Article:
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Ask Pinstripe Alley 5/25/17: Brett Gardner, Ian Clarkin, Gary Sanchez and Aaron Judge extensions

The answers to your Yankees questions have arrived.

Ask Pinstripe Alley

We sent out our latest call for Ask Pinstripe Alley mailbag questions on Sunday morning. In that time, you’ve responded with a dozen questions! I’m going to take a swing at a handful of them this afternoon. Don’t worry if I didn’t make it around to yours this time. Another editor might answer it in a later edition.

repeater1990 asks: What do you guys make of Gardner's home run surge? Is it the result of a changed approach? Will it continue throughout the season, or will he fade like he did in 2014 and 2015?

So far, it’s been a tale of two seasons for Brett Gardner. The Yankees left fielder struggled terribly for most of April. He looked finished, and that’s no exaggeration. Then, seemingly out of the blue, he transformed into the 2003 version of Barry Bonds . The breakdown is striking.

Brett Gardner’s 2017 Batting Lines

April 2nd - 28th 76 .188 0.316 .234 0 61
April 29th - May 24th 98 .349 0.412 .733 9 206

I touched upon Gardner’s power uptick earlier this month. In particular, I noted that he became more aggressive in his approach. He corrected his extreme patience at the plate and the results followed. It’s amazing what can happen when a talented player swings the bat. Plus, he really caught fire the further removed he was from his collision with Rickie Weeks Jr. It’s entirely possible that playing banged up interfered with his performance.

Is this power surge sustainable? Well, no, of course not. He’s not going to hit at a Ruthian clip the rest of the way. There are, however, encouraging signs. His hard contract rate is growing in proportion to a declining groundball percentage. This isn’t just in a small sample size; it’s now a prolonged trend. That spells continued success.

As for health, that’s tough to predict. Gardner has a propensity to wear down as the season rolls on. It wouldn’t be out of the ordinary if that happened again this year. The optimistic take is that the Yankees have been able to give their outfielders regular rest thanks to the breakout of Aaron Hicks. Perhaps that will keep him fresh down the stretch. If he plays even half as well as he’s doing now, the Yankees would take it.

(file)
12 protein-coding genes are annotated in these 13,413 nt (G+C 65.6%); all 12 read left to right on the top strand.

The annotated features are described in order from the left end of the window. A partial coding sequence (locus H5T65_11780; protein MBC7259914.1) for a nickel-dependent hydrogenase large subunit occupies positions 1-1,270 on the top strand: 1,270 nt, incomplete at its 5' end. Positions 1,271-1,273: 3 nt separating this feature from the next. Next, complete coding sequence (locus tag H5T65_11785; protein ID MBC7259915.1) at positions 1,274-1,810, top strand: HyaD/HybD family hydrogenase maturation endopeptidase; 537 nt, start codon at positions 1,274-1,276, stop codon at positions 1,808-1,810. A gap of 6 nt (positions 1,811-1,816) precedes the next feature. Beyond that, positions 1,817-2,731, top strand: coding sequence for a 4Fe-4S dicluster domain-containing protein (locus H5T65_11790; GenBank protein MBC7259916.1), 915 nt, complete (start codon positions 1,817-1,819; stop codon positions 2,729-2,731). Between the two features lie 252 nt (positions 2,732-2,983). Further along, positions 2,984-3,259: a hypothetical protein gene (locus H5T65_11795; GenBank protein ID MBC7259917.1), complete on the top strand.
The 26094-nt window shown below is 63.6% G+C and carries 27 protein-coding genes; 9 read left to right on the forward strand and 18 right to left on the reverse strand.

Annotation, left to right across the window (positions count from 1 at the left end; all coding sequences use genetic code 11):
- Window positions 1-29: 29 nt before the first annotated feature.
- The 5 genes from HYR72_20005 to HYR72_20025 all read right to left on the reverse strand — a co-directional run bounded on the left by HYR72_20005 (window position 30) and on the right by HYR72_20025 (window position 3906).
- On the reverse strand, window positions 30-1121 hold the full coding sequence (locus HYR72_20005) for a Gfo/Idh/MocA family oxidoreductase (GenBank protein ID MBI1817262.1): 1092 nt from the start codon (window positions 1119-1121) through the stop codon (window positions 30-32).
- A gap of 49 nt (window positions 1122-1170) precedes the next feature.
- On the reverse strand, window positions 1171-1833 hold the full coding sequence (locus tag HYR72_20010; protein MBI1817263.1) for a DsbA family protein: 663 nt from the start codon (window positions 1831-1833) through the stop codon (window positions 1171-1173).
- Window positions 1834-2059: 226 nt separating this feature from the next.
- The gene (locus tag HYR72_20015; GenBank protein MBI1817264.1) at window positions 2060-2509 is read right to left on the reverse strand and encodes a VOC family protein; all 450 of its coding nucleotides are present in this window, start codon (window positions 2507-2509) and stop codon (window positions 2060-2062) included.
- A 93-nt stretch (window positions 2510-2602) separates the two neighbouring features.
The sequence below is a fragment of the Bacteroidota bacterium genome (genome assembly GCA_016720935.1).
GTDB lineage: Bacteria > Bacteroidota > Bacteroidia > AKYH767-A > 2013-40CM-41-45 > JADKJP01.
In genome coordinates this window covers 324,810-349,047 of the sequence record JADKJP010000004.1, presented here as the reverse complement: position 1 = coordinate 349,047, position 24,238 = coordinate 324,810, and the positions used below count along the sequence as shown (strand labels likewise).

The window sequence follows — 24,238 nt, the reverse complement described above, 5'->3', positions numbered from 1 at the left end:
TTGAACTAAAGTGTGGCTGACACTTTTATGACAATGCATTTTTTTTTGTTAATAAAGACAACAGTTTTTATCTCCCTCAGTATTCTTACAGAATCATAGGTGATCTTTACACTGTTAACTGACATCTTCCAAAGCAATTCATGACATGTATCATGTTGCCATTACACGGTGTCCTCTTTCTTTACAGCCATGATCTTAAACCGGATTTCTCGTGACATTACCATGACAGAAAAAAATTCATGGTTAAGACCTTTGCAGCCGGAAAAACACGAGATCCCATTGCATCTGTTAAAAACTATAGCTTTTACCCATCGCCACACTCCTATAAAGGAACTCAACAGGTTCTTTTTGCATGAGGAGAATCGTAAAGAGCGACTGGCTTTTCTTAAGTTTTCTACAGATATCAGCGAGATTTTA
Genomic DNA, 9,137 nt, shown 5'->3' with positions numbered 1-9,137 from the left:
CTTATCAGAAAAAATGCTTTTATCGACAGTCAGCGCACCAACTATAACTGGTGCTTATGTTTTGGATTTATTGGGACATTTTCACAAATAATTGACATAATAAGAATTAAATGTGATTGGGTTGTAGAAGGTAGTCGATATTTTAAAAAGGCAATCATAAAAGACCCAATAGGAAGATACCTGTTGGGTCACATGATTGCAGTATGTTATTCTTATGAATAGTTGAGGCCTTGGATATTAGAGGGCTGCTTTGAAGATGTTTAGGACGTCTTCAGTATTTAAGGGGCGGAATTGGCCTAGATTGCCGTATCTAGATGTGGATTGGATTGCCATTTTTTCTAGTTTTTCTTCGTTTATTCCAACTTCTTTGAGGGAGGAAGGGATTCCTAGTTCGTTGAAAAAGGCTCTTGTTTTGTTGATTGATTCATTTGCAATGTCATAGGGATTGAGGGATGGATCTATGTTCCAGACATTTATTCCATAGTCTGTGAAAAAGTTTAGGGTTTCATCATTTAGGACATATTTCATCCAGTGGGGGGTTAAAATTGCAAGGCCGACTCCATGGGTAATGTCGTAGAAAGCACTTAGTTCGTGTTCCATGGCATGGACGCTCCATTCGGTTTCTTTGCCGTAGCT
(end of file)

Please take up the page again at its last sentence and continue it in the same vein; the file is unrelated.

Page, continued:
Fred Slagle asks: Who is the Yankees employee who passes judgement on whether to have Girardi request a play review? Does he have an umpiring background? Where does he review plays at home and on the road. Has he been with the Yankees since the inception of play review?

That would be Brett Weber! He’s been the Yankees video replay monitor since 2014, when the play review system first rolled out. Prior to that, Weber worked in the front office, having joined the organization in an administrative capacity in 2009. He watches the games from the video room at Yankee Stadium. When the team takes to the road, he travels with them. The Yankees have a 75% success rate at overturning calls, so he’s doing a great job.

Fun fact: Weber does not have a background in umpiring. He was actually selected by the Yankees in the 14th round of the 1998 draft. He pitched for a few seasons in the minor leagues before hanging up his cleats for a career in finance. Billy Witz of The New York Times wrote an interesting profile on Weber last year. I highly recommend it.

Pedro Ortiz asks: Would it be a good idea to extend Gary Sanchez and Aaron Judge long term now?

On the surface level, this is an easy question. I absolutely think it would be a good idea to approach Sanchez and Judge with long-term contract extensions. These are cornerstone players. It’s not too difficult to imagine a scenario where they lead the team for the better part of the next decade. When it comes to athletes of their caliber, it would be wise to lock them up as quickly as possibly.

That said, will the Yankees do it? Probably not. The team is still planning on sneaking under the luxury tax threshold next season. In order to do that, the club will have to capitalize on players making league minimum. That would offset some of the larger expenditures, making the goal more realistic.

So, yes, it’s a good idea. The Yankees would keep their young stars long-term, and likely at a more affordable rate. It would also make up for some of the goodwill the front office lost during the contentious Dellin Betances arbitration process. It just doesn’t sound like something that would happen though.

HHI_Golf_Guy asks: What happened to Ian Clarkin? Clarkin started off the season great down in Tampa but went on the DL around May 3rd. I haven’t seen anything as to why he went on the DL. Did he hurt his arm again? I was hoping he’d be in Trenton by the end of the year and get a non-roster invite to camp next spring.

I tried hard to find out why Clarkin landed on the disabled list. I really did. The organization, however, keeps that information pretty close to the vest. We might find out someday what what bothered him, but for now that’s still up in the air.

The good news, however, is that Clarkin is healthy now. He actually pitched last night. He did well, too! His tossed three shutout innings for the Tampa Yankees. He allowed three hits, issued one walk, and struck out five. Talk about a solid return.

Clarkin, a first round draft pick in 2013, has battled injuries for most of his professional career. He’s still just 22 years old, however, and ranks as the team’s 20th best prospect. Talent and age are on his side. The Yankees are really hoping he can stay healthy and take a step forward this season.